Over the last eleven days something unusual has happened – I have not only failed to post a blog of my own, but I have not even read anyone else’s posts. Instead I have taken advantage of a sabbatical term to take a break  in Umbria, during a time of year when it is still cool enough to walk, but not too cold in the Piano Grande. Before I left I did write a couple of things that I thought I might quickly post while away, but with the help of the Italians’ penchant for starting dinner late and eating four (or more) courses that idea somehow got lost.
So I’m spending part of today catching up, and reminding myself why Paul Krugman and Martin Wolf are such great writers. (For example, from the former, a masterful analysis of the decent into worldwide austerity, and from the latter, a perfect short account of why when it comes to government debt the Eurozone really is different.) What I want to pick up on here is this Krugman post, where he questions the description in a Nick Crafts piece of higher inflation as a way out of the liquidity trap as being ‘textbook’. (See also Ryan Avent.)
So is raising inflation expectations to avoid the liquidity trap textbook or not? Let’s take the 2000 edition of the best selling undergraduate macro textbook. Here ‘liquidity trap’ does not appear in the index. There is a page on Japan in the 1990s, and in that there is one paragraph on how expanding the money supply, even if it was not able to lower interest rates, could by raising inflation expectations and therefore reducing real interest rates stimulate demand. One paragraph among 500+ pages is not enough to make something ‘textbook’, so it seems as if Paul Krugman has a point.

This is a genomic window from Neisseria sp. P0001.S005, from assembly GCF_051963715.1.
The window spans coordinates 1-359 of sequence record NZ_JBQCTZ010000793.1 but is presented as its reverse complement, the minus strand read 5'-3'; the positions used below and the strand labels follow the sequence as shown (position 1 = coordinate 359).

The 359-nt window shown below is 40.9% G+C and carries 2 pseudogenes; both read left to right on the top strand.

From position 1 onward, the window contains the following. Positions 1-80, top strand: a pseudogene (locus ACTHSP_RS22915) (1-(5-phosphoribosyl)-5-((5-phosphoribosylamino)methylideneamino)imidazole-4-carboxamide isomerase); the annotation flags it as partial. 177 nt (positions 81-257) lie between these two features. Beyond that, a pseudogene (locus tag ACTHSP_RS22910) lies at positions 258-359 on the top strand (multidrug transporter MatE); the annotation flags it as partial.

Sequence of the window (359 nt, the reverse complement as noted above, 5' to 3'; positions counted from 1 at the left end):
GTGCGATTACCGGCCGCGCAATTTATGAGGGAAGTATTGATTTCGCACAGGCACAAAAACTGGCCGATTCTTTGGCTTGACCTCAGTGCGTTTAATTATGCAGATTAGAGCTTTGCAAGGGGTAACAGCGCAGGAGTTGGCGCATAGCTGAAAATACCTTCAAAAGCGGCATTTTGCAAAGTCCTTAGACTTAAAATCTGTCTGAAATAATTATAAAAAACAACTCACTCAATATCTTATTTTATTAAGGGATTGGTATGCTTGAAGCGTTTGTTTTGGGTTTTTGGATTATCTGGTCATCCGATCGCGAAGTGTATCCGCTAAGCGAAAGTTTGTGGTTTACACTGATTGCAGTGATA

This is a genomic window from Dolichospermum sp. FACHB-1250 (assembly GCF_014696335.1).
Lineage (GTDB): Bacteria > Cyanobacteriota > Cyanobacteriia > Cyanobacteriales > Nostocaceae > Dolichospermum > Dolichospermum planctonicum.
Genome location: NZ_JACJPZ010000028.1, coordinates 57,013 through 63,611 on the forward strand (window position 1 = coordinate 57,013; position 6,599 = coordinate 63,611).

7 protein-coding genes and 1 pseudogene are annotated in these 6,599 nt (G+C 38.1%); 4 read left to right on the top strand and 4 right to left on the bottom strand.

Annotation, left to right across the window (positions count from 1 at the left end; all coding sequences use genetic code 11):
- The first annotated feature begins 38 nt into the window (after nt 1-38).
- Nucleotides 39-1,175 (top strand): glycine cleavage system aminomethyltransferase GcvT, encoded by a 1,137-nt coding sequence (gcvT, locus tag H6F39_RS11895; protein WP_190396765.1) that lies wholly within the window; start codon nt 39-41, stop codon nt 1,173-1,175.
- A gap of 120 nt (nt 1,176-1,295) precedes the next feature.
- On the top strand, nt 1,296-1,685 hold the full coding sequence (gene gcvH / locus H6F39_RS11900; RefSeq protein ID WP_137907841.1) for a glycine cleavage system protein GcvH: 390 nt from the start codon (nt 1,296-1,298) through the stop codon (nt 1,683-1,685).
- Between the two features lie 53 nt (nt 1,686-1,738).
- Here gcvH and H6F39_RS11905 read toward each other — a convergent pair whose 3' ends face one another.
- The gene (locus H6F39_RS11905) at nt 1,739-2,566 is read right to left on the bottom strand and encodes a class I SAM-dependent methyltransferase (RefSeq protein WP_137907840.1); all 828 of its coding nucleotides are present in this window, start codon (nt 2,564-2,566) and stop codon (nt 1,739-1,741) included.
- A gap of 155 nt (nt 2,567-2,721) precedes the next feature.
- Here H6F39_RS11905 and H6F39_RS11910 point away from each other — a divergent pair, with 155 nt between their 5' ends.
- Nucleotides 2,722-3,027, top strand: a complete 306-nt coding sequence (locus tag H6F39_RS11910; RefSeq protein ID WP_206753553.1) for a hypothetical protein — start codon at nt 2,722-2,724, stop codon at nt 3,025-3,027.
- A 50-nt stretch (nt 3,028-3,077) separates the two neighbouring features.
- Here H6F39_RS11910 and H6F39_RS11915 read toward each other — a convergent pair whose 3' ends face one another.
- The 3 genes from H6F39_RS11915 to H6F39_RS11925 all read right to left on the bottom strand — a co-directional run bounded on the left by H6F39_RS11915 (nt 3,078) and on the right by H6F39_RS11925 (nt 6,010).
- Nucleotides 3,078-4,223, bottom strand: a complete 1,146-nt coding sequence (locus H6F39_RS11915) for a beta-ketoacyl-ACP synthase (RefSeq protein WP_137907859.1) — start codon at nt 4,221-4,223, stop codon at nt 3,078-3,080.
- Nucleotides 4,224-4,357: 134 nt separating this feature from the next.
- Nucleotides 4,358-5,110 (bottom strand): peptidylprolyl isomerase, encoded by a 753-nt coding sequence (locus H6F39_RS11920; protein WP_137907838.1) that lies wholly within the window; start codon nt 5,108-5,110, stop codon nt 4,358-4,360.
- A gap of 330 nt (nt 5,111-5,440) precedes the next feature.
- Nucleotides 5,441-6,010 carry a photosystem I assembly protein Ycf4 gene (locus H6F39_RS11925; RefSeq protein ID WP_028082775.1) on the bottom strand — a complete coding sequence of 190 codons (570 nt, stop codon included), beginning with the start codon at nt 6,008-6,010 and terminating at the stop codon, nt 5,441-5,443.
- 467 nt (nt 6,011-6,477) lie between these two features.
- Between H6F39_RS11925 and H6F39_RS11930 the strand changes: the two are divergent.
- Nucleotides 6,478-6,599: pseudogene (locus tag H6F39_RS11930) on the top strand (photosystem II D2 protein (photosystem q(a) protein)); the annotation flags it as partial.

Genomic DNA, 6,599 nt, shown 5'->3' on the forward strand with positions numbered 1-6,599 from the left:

Yet how can this be? It is not one of those cases where textbooks struggle to catch up with recent events, because the Great Depression was a clear example of the liquidity trap at work. How can perhaps the major macroeconomic event of the 20th century, which arguably gave rise to the discipline itself, have so little influence on how monetary policy is discussed? Yet it is possible to argue that the discussion is there, in an oblique form. A standard way of analysing the Great Depression within the context of IS-LM, which this popular textbook takes, is to contrast the ‘spending hypothesis’ with the ‘money hypothesis’: was the depression an inevitable result of a negative shock to the IS curve, or as Freidman argued could better monetary policy have prevented this shock hitting output?
A standard objection to the money hypothesis is that nominal interest rates did (after a time) fall to their lower bound. The counterargument – which the textbook also suggests - is that, if the money supply had not contracted, long run neutrality would imply that eventually inflation would have to have been higher, and therefore real interest rates on average would be lower. So in one way the story about how higher inflation could avoid a slump is there.
What is missing is the link with inflation targeting. Because textbooks focus on the fiction of money supply targeting when giving their basic account of how monetary policy works, and then mention inflation targeting as a kind of add-on without relating it to the basic model, they fail to point out how a fixed inflation target cuts off this inflation expectations route to recovery. Quantitative Easing (QE) does not change this, because without higher inflation targets any increase in the money supply will not be allowed to be sustained enough to raise inflation. In this way inflation targeting institutionalises the failure of monetary policy that Friedman complained about in the 1930s. Where most of our textbooks fail is in making this clear.